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the grandeur of generality; for of the greatest things the parts are little ; what is little can be but pretty, and by claiming dignity becomes ridiculous. Thus all the power of description is destroyed by a scrupulous enumeration; and the force of metaphors is lost, when the mind by the mention of particulars is turned more upon the original than the secondary sense, more upon that from which the illustration is drawn than that to which it is applied.
Of this we have a very eminent example in the ode entitled The Muse, who goes to take the air in an intellectual chariot, to which he harnesses Fancy and Judgement, Wit and Eloquence, Memory and Invention : how he
distinguished Wit from Fancy, or how Memory could properly contribute to Motion, he has not explained: we are however content to suppose that he could have justified his own fiction, and wish to see the Muse begin her career ; but there is yet more to be done. Let the poftilion Nature mount, and let The coachman Art be set; And let the airy footmen, running all
beside, Make a long row of goodly pride ; Figures, conceits, raptures, and fen
tences, In a well-worded dress, And innocent loves, and pleasant truths,
and useful lies, In all their gaudy liveries.
Every mind is now disgusted with this cumber of magnificence; yet I cannot refuse myself the four next lines :
Mount, glorious queen, thy travelling
And bid it to put on; For long though cheerful is the way, And life alas allows but one ill winter's
In the same ode, celebrating the power of the Muse, he gives her prescience, or, in poetical language, the forefight of events hatching in futurity ; but having once an egg in his mind, he cannot forbear to shew us that he knows what an egg contains :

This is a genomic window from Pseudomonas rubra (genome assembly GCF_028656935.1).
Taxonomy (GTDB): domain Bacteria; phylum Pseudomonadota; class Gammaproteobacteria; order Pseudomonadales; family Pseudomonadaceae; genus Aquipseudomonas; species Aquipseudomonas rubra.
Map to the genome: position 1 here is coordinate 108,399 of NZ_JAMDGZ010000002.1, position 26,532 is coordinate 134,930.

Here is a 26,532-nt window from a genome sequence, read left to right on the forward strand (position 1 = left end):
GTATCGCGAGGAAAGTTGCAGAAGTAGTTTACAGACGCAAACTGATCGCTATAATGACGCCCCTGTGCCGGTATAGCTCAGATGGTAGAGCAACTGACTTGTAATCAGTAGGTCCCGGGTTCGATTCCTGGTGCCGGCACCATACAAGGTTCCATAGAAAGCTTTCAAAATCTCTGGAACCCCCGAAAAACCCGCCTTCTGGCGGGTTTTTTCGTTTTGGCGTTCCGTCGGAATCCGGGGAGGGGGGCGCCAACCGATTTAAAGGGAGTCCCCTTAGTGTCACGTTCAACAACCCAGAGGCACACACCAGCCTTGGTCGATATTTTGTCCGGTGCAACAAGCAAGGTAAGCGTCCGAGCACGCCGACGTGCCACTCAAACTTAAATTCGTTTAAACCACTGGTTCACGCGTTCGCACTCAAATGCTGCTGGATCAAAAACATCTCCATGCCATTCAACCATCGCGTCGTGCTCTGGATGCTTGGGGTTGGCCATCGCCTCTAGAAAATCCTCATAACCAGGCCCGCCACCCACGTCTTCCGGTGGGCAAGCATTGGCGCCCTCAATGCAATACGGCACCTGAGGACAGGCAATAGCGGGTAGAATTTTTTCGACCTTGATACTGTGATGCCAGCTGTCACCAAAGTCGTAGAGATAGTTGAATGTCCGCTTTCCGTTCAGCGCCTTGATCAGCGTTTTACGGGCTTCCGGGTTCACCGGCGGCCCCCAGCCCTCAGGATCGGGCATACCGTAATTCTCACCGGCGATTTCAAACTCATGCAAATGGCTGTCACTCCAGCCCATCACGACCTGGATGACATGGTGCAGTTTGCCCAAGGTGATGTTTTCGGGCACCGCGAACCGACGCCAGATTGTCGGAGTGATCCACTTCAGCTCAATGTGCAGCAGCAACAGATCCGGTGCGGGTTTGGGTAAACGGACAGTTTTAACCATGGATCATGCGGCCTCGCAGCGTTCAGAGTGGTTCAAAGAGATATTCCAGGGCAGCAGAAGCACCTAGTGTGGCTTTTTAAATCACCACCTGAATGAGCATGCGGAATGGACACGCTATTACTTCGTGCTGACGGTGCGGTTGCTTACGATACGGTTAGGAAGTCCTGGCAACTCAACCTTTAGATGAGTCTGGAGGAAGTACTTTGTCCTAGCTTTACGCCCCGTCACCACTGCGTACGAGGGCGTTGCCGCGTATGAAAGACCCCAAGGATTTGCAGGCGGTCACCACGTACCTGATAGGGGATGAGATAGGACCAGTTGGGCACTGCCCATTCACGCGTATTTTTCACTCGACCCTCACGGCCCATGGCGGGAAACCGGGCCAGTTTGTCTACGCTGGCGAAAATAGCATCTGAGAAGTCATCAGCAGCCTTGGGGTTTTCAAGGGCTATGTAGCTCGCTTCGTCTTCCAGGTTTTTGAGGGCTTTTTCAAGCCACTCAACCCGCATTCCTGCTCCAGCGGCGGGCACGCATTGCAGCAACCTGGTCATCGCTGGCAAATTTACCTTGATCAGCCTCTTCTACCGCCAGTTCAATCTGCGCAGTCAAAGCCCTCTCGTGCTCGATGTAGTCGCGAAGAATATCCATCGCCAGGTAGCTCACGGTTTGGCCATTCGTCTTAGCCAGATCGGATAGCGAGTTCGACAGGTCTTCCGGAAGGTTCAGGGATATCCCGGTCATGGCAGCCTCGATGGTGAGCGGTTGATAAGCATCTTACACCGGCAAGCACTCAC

Thou into the close nests of time do'st
peep, And there with piercing eye Through the firm fhell and the thick
white doft spy Years to come a-forming lie, Close in their sacred fecundine asleep.
The same thought is more generally, and therefore more poetically, expressed by Casimir, a writer who has many of the beauties and faults of Cowley :
Omnibus mundi Dominator horis
' Crefcit in ann
Crescit in annos. Cowley, whatever was his subject, seems to have been carried, by a kind
of destiny, to the light and the familiar, or to conceits which require still more ignoble epithets. A slaughter in the Red Sea, new dies the waters name ; and England, during the Civil War, was Albion no more, nor to be named from white. It is surely by some fascination not easily furmounted, that a writer, profeffing to revive the noblest and highest writing in verse, makes this address to the new year :
Nay, if thou lov'st me, gentle year,